The odd Catholic temptation to obnoxious one-upmanship

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Catholic temptation
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A writer describes a typical social media exchange she had, or suffered, after she wrote “I like priests” in an article for a popular Catholic magazine. “Reproachful cries immediately rent the air,” she wrote. “Didn’t I like nuns? Hadn’t they brightened my life, too?”

The mothers of nuns “immediately demanded a re-deal. What was the matter with me? What did I have against nuns? I’d better make good on this or else.” She wrote a nice article about nuns, “a toast” to them, she called it, and thought she was okay.

She was not okay.

“If I wrote that yes, I did so like nuns, then someone else would say: ‘What’s the matter? Don’t you like’ and name someone else. I can foresee an endless, desperate series: ‘I Like Laymen’ … ‘I Like the Pope’ … ‘I like the Daughters of Isabella’ … “

She called it the “chip-on-shoulder attitude” and said it frightened her. If you write much on social media or for publication, you’ve probably gotten this response, and from your fellow Catholics, too. You just want to commend some worthy group, and “friends” come down on you for thereby insulting some other group.

Oh, I’m sorry, this isn’t from social media. It comes from a Catholic writer named Lucile Hasley, writing in a book published in … 1949. She lived in South Bend, Indiana, where her husband taught English at Notre Dame, and seems to have lived in a very Catholic world. (The book was titled “Reproachfully Yours.”)

An all too Catholic put-down

Catholics were using this line then, apparently often enough that the writer knew it was coming. Rhetorical techniques remain in use once someone invents them. All the chip-on-shoulder people need is a medium, whether it’s conversation, the U.S. mail, or Facebook.

I can imagine one of the disciples saying, “You like John? Why don’t you like Peter? What’s wrong with Peter? He’s just as good as John. At least he’s practical.”

Some of us find it very annoying. I shouldn’t, I know, but I’d be grateful if readers didn’t add to the number of temptations I face.

The question is why this particular put-down has been so popular among Catholics, or maybe Christians in general. (I don’t see it much among the secular people I read on social media, but maybe I’m missing it.)

The question of why Catholics do this is worth asking because the way people talk to each other tells us something about the world in which they’re talking. And that tells us something about the kinds of temptations that world presents. Knowing that, we can try to avoid the temptations or at least refuse to give in to them.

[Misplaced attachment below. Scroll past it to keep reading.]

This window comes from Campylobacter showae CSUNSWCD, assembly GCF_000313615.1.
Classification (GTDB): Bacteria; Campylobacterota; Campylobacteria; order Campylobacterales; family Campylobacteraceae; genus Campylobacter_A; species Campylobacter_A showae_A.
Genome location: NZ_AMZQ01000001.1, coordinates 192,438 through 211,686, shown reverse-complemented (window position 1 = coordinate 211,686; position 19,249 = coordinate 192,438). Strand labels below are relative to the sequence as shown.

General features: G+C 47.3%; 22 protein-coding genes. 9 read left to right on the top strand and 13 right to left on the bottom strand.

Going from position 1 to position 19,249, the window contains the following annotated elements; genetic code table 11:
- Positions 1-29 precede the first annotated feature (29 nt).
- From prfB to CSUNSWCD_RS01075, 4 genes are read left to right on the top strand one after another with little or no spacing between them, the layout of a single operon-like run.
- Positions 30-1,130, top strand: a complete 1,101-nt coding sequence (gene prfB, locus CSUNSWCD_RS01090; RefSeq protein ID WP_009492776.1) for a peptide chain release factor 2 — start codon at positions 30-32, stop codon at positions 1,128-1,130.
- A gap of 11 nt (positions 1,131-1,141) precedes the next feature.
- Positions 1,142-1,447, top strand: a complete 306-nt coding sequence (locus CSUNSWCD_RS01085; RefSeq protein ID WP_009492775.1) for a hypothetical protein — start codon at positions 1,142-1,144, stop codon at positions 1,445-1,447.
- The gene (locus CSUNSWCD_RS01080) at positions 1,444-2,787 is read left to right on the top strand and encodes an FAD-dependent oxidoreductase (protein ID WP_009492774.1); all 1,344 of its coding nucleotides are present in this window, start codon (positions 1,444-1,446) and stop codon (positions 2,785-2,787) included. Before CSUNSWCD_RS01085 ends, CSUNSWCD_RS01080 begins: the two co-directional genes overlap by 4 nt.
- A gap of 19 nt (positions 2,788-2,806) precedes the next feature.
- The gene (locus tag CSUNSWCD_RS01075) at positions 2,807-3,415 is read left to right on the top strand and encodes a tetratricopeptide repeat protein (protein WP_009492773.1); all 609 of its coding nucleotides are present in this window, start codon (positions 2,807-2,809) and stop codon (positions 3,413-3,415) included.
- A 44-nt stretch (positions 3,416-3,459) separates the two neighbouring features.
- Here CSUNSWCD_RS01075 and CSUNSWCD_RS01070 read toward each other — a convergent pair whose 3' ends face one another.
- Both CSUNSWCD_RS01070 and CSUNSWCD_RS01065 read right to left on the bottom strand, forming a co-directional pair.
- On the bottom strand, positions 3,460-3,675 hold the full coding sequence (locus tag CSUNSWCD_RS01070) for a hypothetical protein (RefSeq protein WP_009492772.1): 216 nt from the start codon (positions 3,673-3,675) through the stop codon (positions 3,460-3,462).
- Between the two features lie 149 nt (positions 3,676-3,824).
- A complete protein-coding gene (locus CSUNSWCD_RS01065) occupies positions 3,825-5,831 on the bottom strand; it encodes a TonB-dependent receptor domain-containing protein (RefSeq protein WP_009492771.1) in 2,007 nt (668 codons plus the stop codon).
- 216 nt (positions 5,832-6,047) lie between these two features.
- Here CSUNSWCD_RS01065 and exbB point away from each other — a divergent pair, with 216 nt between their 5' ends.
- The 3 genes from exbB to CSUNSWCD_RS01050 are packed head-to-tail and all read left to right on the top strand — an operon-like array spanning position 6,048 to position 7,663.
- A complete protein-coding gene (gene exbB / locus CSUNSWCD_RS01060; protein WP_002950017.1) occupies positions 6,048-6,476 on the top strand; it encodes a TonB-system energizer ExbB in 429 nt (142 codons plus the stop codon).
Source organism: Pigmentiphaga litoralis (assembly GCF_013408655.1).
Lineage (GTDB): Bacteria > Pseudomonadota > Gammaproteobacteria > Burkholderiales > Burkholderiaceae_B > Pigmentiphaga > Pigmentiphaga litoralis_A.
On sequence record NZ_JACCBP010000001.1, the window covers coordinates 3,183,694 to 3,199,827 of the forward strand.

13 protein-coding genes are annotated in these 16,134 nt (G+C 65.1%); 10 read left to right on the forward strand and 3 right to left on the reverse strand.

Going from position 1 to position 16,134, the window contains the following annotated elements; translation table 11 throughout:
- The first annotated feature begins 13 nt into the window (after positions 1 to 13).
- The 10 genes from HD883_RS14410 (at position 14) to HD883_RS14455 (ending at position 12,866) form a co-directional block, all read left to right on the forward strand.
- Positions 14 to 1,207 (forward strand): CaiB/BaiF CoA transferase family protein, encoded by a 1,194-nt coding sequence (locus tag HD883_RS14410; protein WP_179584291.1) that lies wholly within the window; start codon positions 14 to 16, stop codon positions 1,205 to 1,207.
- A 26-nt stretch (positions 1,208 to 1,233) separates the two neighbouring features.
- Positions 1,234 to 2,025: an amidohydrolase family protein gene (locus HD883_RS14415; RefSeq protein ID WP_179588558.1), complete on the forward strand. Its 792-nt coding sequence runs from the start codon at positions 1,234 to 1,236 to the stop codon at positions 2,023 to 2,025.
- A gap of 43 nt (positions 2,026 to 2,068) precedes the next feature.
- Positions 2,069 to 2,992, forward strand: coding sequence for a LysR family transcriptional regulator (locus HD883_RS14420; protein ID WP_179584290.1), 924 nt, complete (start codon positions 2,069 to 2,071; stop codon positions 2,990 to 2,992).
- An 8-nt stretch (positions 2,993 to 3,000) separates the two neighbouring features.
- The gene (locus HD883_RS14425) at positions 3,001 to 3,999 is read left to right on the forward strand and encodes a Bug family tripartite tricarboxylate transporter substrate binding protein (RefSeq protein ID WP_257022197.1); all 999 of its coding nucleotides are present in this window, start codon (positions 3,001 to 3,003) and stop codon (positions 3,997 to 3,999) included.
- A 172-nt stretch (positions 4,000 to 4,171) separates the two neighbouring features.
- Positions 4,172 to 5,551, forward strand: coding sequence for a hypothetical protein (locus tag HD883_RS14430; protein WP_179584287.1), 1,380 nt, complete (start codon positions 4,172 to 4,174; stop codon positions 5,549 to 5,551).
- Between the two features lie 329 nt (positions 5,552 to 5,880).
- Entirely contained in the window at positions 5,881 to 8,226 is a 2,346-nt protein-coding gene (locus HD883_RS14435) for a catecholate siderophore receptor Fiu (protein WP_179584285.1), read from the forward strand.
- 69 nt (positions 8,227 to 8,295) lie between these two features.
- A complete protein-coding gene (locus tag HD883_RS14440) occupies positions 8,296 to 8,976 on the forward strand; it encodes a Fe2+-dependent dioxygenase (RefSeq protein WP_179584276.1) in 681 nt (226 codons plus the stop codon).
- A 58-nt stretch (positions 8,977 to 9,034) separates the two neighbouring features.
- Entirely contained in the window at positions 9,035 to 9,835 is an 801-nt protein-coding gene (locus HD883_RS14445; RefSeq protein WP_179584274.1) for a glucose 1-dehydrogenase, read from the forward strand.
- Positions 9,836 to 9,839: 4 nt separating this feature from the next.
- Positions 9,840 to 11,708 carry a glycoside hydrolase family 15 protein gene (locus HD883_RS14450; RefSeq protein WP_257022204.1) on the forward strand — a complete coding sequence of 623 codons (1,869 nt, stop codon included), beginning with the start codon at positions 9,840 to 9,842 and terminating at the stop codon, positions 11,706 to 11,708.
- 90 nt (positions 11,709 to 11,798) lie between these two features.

My guess is that this kind of comment offers almost a perfect combination of moral one-upmanship and passive-aggressive indirection. It satisfies the sadly common human desire to put others down and/or elevate themselves and at the same time look good doing it. They’re not criticizing the poor writer, they’re speaking up for others, redressing an imbalance, giving credit where credit is due, and so on.

The release of social media

Why do they do this? Catholics live in a world that expects them to be charitable all the time and it’s so hard to be charitable all the time. As Scripture suggests, we have a lot of trouble controlling our speech, and social media provides the perfect space to let ourselves go, because it makes the targets impersonal and it doesn’t feel like “real speech.”

And, most attractively, this technique gives us a way to smack people down within the rules of the group — and maybe even get praised for it.

Many of us know the temptation to smack someone down in an argument and the disappointing feeling when you remember you can’t do that. They may deserve it, but whatever smackdown you administer must be a “do unto others” smackdown and who can enjoy that? The pressure to smack builds up and needs to be released somehow.

It’s not always easy to remember that charity provides a release, and an infinitely better one. If we do remember, we can still convince ourselves to be harsh. Or “prophetic,” or “speak the hard word,” or “offer tough love,” as we might call it, all of which make us look good.

If you feel this temptation (and it’s only one of many clever ways to speak unkindly), what do you do? First, just don’t do it. Second, follow St. Paul’s instructions to rejoice when others rejoice (cf. Rom 12:15). Just take pleasure in your brother’s taking pleasure in someone else, and your sister’s finding a hero or model. If you do, you won’t even think about trying to one-up them.

David Mills

David Mills writes from Pennsylvania.